You're looking at the oldest human brain in the world. About 1400 years older than the previous cerebral pudding discovered near the University of York—which looks really gross, see below—this one is four thousand years old. Scientists have a weird theory about how it survived all this time.

Although the brain appears to be sightly burned outside, it's in a good state. Archeologists believe that the brain—along with others—was preserved by a unique combination of environmental circumstances. First, its Bronze Age owner was buried and burned by an earthquake in Seyitömer Höyük, Turkey. The fire reacted with the soil's contents—rich in magnesium, potassium and aluminum—and that froze the brain in time, forever petrified. According to Antonio Martínez, of Neurolab, these brains help scientists understand some of the sickness that affect us today.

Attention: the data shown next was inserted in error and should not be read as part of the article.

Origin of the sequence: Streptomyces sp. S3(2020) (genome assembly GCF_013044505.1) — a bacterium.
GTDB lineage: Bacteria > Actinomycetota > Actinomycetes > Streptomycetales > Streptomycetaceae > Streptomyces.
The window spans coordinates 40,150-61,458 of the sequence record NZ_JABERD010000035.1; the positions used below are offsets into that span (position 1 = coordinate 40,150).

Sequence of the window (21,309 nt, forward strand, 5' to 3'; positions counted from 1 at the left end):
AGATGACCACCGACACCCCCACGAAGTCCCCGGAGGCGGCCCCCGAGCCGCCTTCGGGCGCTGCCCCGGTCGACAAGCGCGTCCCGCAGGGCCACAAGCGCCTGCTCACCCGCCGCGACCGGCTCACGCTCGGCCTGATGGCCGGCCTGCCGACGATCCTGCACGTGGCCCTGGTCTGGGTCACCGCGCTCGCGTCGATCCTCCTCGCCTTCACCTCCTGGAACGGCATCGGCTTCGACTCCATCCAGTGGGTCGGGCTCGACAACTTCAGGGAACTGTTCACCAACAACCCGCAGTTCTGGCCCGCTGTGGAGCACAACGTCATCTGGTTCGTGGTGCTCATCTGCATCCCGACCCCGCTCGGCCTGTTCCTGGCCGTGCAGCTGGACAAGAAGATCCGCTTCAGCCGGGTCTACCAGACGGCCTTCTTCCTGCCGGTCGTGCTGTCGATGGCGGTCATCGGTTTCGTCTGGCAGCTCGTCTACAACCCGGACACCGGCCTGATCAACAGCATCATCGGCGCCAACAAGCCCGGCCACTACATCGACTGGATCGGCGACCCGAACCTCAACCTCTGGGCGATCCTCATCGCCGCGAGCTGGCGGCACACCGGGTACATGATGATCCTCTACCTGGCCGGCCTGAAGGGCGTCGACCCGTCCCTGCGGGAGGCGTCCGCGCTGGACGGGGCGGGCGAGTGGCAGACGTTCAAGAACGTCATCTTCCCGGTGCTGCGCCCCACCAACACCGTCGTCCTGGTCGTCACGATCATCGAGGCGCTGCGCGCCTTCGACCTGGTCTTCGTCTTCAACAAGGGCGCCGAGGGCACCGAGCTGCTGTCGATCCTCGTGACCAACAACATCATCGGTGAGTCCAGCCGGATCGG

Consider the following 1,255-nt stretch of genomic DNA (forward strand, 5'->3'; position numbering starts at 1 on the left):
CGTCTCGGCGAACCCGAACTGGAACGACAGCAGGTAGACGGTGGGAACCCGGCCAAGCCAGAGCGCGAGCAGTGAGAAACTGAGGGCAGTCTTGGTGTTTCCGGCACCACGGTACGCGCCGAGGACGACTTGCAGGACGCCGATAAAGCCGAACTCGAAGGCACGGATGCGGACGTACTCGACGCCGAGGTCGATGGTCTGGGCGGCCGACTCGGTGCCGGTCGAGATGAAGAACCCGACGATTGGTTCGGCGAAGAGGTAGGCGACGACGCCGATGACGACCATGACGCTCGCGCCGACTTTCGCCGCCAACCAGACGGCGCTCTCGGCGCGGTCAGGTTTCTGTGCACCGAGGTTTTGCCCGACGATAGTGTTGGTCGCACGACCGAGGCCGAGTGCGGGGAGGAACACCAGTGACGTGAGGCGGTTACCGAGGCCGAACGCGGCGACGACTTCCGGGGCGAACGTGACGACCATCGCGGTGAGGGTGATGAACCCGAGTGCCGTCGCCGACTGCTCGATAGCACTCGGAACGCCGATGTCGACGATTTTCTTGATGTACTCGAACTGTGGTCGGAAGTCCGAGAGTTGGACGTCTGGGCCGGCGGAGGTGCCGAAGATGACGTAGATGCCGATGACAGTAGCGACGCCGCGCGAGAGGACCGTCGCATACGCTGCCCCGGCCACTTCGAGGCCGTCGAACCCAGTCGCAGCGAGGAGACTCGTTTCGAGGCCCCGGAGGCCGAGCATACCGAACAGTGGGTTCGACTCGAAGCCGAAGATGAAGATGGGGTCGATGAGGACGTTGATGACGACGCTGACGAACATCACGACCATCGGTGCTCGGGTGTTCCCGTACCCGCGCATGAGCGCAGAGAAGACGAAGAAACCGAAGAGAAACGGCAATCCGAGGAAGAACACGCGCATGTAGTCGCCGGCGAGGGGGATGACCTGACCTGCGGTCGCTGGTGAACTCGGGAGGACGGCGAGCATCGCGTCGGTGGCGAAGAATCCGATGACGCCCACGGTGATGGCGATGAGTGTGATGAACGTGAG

Delicious: 2600-year-old brain pudding from York.

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